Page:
Moody’s downgrades Gabon’s rating to B3, outlook negative

LIBREVILLE (Capital Markets in Africa) – Moody’s Investors Service has today downgraded the long-term issuer and senior unsecured debt ratings of the government of Gabon to B3 from B1 and maintained the negative outlook.

Concurrently, Moody’s has lowered the government of Gabon’s local currency as well as foreign currency bond and deposit ceilings to Ba3 from Ba1. The rating downgrade drove the change in ceilings.

Rating Rationale
The key drivers behind the downgrade to B3 are:

1) Deteriorating public finances due to persistently low oil prices and limited policy adjustment capacity

2) Acute government liquidity pressures, as exhibited by the accumulation of arrears

The negative outlook reflects uncertainties regarding the government’s strategy to refinance maturing debt and fund its deficit despite support from official creditors, which remains conditional.

Deteriorating Public Finances
The oil price shock has led to a marked drop in Gabon’s government revenue to 17% of GDP in 2016 from 30% in 2013. As revenues decreased, the government faced a difficult policy trade-off between cutting expenditure, especially capital spending, which peaked at 7% of GDP in 2014, and supporting its non-oil economy. While fiscal deficits have been relatively limited on a cash basis to about 5% of GDP on average over 2015-16, this has been to the detriment of the government’s accumulation of arrears. In turn, government arrears have affected non-oil economic activity, disrupting in particular cash-flows for goods and services providers to the government.

Gabon government debt has deteriorated too, rising to 55% of GDP in 2016 from 33% in 2014, excluding accumulated arrears but including 5% of GDP in debt vis-à-vis the central bank (BEAC) of the Economic and Monetary Union of Central Africa (CEMAC). During that period, the government contracted private sector debt to cover some of its financing needs, with the issuance in June 2015 of 10-year $0.5 billion notes as well as debt issuances on the regional market of the CEMAC. Private sector debt — Eurobonds, loans from commercial banks and domestic debt, excluding the debt owed to the BEAC — represented an estimated 77% of the total government debt at the end of 2016.

While fiscal deficits should narrow going forward as part of the macroeconomic framework agreed with the IMF under the recently approved Extended Fund Facility, the clearance of arrears will weigh on the government’s cash balance, perpetuating the upward debt trajectory. Moody’s projects the Gabon government debt level to reach 57% of GDP in 2017.

Acute Government Liquidity Pressures
The accumulation of arrears by the government is symptomatic of rising liquidity pressures — i.e. the difficulty of the government to meet payments due to constrained financing sources. That said, the government of Gabon still had 2.6% of GDP in fiscal reserves at end-2016. Going forward, persistently low oil prices, the necessity to clear arrears under an IMF program in order to revive the non-oil economy, will weigh on government net financing needs which Moody’s expects to peak at 12-15% of GDP in 2017 or even higher should the government’s fiscal consolidation does not meet its target.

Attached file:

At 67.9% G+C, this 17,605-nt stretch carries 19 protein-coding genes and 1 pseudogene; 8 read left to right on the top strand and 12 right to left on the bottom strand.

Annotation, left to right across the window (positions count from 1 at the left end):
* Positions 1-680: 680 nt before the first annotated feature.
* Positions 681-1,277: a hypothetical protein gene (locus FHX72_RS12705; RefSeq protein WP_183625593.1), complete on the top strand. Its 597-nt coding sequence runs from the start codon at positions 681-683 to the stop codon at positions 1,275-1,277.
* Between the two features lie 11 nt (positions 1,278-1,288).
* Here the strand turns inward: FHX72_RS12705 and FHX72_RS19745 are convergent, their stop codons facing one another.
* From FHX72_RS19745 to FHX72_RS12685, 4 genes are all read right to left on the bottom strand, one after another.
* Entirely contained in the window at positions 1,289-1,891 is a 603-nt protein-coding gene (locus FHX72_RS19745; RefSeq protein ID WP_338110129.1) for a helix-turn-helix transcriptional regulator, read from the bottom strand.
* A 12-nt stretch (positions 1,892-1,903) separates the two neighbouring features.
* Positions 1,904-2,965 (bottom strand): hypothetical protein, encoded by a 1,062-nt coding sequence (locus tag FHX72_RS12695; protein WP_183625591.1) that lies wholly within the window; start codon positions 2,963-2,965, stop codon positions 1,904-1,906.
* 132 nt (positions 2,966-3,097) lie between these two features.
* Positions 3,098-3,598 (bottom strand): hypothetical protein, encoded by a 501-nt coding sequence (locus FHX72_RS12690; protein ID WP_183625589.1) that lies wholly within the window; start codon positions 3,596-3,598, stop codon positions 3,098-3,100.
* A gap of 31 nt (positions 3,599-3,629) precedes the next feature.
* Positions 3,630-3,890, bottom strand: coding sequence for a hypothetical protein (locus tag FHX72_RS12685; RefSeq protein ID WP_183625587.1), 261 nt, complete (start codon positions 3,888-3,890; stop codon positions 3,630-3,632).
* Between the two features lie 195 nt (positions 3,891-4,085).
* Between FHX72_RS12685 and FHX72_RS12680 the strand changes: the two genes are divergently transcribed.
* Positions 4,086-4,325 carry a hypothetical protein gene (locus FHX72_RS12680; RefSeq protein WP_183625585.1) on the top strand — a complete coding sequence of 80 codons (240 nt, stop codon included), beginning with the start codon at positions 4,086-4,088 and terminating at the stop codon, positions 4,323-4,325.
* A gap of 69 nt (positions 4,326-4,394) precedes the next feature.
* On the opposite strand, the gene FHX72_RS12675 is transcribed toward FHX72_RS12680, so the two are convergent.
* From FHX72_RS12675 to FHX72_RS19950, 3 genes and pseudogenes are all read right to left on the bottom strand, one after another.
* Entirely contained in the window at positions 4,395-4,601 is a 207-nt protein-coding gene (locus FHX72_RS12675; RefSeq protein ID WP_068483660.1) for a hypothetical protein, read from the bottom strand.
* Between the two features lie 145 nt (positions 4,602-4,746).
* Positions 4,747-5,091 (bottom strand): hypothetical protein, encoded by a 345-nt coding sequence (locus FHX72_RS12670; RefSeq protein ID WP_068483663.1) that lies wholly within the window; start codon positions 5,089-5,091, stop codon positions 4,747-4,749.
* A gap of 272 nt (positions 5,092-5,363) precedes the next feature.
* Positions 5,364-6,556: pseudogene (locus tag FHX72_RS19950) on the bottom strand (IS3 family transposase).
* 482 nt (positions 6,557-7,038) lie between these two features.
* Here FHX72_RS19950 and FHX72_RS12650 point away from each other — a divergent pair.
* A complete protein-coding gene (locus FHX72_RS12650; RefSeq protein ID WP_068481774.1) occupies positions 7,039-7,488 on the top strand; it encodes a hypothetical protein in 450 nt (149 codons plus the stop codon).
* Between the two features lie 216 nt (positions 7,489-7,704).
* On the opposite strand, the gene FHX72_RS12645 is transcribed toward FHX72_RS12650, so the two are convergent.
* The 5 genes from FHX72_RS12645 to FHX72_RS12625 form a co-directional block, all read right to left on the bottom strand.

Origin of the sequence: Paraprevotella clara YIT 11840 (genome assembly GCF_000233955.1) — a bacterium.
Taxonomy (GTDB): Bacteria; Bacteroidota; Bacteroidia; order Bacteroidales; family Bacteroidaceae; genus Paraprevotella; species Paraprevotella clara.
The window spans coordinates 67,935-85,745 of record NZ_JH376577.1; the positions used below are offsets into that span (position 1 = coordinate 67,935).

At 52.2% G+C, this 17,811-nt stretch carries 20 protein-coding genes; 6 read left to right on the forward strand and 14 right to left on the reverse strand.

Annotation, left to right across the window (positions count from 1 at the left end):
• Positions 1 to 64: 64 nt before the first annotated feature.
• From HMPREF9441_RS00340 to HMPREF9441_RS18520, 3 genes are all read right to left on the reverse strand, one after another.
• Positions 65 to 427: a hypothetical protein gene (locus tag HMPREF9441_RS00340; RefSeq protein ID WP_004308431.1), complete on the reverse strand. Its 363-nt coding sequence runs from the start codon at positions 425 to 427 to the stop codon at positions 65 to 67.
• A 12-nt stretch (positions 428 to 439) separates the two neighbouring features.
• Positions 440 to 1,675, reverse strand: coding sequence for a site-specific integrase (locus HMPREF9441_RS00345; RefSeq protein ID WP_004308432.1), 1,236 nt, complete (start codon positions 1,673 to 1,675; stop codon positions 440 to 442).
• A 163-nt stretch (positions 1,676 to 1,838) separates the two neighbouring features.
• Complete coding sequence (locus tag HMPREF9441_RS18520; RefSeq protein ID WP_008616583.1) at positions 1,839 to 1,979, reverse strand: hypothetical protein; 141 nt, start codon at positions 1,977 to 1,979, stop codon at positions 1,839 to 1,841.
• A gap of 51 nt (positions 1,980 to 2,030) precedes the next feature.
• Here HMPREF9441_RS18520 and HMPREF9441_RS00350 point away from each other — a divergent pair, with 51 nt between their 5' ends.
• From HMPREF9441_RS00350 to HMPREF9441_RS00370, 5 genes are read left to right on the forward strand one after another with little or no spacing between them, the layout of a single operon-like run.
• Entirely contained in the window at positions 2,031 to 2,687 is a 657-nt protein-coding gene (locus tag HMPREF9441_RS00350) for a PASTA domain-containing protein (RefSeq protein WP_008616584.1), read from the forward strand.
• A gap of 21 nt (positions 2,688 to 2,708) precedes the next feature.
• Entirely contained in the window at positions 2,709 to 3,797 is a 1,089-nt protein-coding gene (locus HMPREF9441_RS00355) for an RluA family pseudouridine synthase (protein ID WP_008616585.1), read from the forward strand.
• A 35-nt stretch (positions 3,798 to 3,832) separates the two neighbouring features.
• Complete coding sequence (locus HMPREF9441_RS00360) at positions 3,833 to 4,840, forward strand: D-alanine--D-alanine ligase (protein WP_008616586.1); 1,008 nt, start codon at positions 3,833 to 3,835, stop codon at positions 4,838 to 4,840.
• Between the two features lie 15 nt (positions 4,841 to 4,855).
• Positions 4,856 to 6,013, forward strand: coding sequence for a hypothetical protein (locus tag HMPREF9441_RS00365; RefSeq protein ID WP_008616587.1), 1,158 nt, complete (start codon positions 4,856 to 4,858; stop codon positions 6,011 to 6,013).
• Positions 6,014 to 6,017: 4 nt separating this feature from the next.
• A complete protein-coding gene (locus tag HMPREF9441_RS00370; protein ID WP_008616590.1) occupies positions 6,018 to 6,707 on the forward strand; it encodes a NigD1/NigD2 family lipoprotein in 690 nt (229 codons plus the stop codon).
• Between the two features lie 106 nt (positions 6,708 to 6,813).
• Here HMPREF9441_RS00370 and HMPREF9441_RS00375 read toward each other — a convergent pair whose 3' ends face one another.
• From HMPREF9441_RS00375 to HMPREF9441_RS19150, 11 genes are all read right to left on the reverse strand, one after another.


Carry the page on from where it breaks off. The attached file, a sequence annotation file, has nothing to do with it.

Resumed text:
Faced with such large financing needs as well as associated pressures on the balance of payments, the government of Gabon had to resort to an IMF program that provides $642 million (4.6% of GDP) in financing under the Extended Fund Facility (EFF). The EFF plays a catalysing role for other external financing from the official sector with the aim to close any financing gaps. That being said, disbursements will remain contingent upon the government of Gabon meeting the conditions set by the program. Given the country’s weak institutions, the implementation of the EFF faces execution risk.

Negative Outlook
While the IMF program will progressively help the government of Gabon in arresting the deterioration in public finances and closing financing gaps, downside risks remain regarding the government’s strategy to refinance maturing debt and fund its deficit.

The capacity of the government to roll-over its domestic debt, which reached an estimated 12% of GDP at the end of 2016, is constrained due to shallow regional markets in the CEMAC and the increased demand for financing emanating from the other CEMAC member countries as five, out of six, are net oil exporters concurrently facing various degrees of liquidity pressures. Offers on Gabon’s Treasury Bill auctions has been particularly volatile lately and sometimes well below 100%.

On the external side, while the IMF program could boost foreign investors’ confidence, supporting the government’s capacity to roll-over its December 2017 Eurobond ($193 million or 1.4% of GDP), the existence of arrears may dampen their appetite. In case the government of Gabon is unable to tap the markets, it could rely on its financial aid and its cash deposits at the BEAC, which reached 2.6% of GDP at the end of 2016. It remains uncertain, however, whether these financing options will be sufficient. Moreover, the precarious state of government buffers following the oil shock also increases uncertainty with regard to the government’s medium-term strategy for refinancing debt payments ahead of principal payments that will average 2.5% of GDP (estimate) annually from 2022 onwards

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